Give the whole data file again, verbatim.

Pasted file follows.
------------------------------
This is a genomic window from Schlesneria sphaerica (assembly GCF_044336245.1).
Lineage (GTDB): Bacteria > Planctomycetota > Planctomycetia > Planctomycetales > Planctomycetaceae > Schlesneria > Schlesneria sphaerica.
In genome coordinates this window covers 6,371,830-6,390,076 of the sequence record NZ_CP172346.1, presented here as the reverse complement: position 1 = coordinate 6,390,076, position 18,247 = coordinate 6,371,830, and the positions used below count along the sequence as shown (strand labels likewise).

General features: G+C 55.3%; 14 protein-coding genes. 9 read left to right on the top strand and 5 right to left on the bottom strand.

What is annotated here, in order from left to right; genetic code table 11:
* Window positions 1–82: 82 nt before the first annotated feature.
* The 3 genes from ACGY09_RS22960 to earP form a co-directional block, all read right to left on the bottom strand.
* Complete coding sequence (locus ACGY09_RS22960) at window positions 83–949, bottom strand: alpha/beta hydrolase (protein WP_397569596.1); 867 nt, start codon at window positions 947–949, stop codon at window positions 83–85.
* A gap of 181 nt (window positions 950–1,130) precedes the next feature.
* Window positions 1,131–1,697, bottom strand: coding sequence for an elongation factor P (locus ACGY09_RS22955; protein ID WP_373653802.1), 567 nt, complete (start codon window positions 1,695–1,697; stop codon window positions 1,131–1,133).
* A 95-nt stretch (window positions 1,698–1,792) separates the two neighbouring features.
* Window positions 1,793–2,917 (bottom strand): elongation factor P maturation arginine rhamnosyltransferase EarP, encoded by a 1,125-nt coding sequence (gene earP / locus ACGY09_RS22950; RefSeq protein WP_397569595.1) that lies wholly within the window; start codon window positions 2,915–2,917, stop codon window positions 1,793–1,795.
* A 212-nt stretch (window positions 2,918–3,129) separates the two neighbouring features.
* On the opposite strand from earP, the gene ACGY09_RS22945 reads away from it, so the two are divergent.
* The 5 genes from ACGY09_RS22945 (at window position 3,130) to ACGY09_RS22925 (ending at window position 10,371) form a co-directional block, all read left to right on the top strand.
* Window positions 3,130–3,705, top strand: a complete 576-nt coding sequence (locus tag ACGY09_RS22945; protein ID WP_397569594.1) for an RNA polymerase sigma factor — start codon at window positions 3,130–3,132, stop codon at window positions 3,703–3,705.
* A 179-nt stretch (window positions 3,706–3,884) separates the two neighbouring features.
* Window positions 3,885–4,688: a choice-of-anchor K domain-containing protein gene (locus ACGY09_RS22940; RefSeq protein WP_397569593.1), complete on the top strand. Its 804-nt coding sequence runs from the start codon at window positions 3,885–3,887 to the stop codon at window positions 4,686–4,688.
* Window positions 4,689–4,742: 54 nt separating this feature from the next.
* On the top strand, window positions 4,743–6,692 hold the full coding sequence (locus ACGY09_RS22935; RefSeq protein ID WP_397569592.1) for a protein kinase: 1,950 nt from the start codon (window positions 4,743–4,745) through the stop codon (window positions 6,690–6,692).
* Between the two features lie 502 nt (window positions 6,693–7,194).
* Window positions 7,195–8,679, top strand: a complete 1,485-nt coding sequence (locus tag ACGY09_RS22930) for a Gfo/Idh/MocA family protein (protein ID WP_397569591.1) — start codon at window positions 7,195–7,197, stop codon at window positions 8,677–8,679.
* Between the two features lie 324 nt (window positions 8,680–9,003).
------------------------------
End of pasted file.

This is a genomic window from Schlesneria sphaerica (assembly GCF_044336245.1).
Lineage (GTDB): Bacteria > Planctomycetota > Planctomycetia > Planctomycetales > Planctomycetaceae > Schlesneria > Schlesneria sphaerica.
In genome coordinates this window covers 6,371,830-6,390,076 of the sequence record NZ_CP172346.1, presented here as the reverse complement: position 1 = coordinate 6,390,076, position 18,247 = coordinate 6,371,830, and the positions used below count along the sequence as shown (strand labels likewise).

General features: G+C 55.3%; 14 protein-coding genes. 9 read left to right on the top strand and 5 right to left on the bottom strand.

What is annotated here, in order from left to right; genetic code table 11:
* Window positions 1–82: 82 nt before the first annotated feature.
* The 3 genes from ACGY09_RS22960 to earP form a co-directional block, all read right to left on the bottom strand.
* Complete coding sequence (locus ACGY09_RS22960) at window positions 83–949, bottom strand: alpha/beta hydrolase (protein WP_397569596.1); 867 nt, start codon at window positions 947–949, stop codon at window positions 83–85.
* A gap of 181 nt (window positions 950–1,130) precedes the next feature.
* Window positions 1,131–1,697, bottom strand: coding sequence for an elongation factor P (locus ACGY09_RS22955; protein ID WP_373653802.1), 567 nt, complete (start codon window positions 1,695–1,697; stop codon window positions 1,131–1,133).
* A 95-nt stretch (window positions 1,698–1,792) separates the two neighbouring features.
* Window positions 1,793–2,917 (bottom strand): elongation factor P maturation arginine rhamnosyltransferase EarP, encoded by a 1,125-nt coding sequence (gene earP / locus ACGY09_RS22950; RefSeq protein WP_397569595.1) that lies wholly within the window; start codon window positions 2,915–2,917, stop codon window positions 1,793–1,795.
* A 212-nt stretch (window positions 2,918–3,129) separates the two neighbouring features.
* On the opposite strand from earP, the gene ACGY09_RS22945 reads away from it, so the two are divergent.
* The 5 genes from ACGY09_RS22945 (at window position 3,130) to ACGY09_RS22925 (ending at window position 10,371) form a co-directional block, all read left to right on the top strand.
* Window positions 3,130–3,705, top strand: a complete 576-nt coding sequence (locus tag ACGY09_RS22945; protein ID WP_397569594.1) for an RNA polymerase sigma factor — start codon at window positions 3,130–3,132, stop codon at window positions 3,703–3,705.
* A 179-nt stretch (window positions 3,706–3,884) separates the two neighbouring features.
* Window positions 3,885–4,688: a choice-of-anchor K domain-containing protein gene (locus ACGY09_RS22940; RefSeq protein WP_397569593.1), complete on the top strand. Its 804-nt coding sequence runs from the start codon at window positions 3,885–3,887 to the stop codon at window positions 4,686–4,688.
* Window positions 4,689–4,742: 54 nt separating this feature from the next.
* On the top strand, window positions 4,743–6,692 hold the full coding sequence (locus ACGY09_RS22935; RefSeq protein ID WP_397569592.1) for a protein kinase: 1,950 nt from the start codon (window positions 4,743–4,745) through the stop codon (window positions 6,690–6,692).
* Between the two features lie 502 nt (window positions 6,693–7,194).
* Window positions 7,195–8,679, top strand: a complete 1,485-nt coding sequence (locus tag ACGY09_RS22930) for a Gfo/Idh/MocA family protein (protein ID WP_397569591.1) — start codon at window positions 7,195–7,197, stop codon at window positions 8,677–8,679.
* Between the two features lie 324 nt (window positions 8,680–9,003).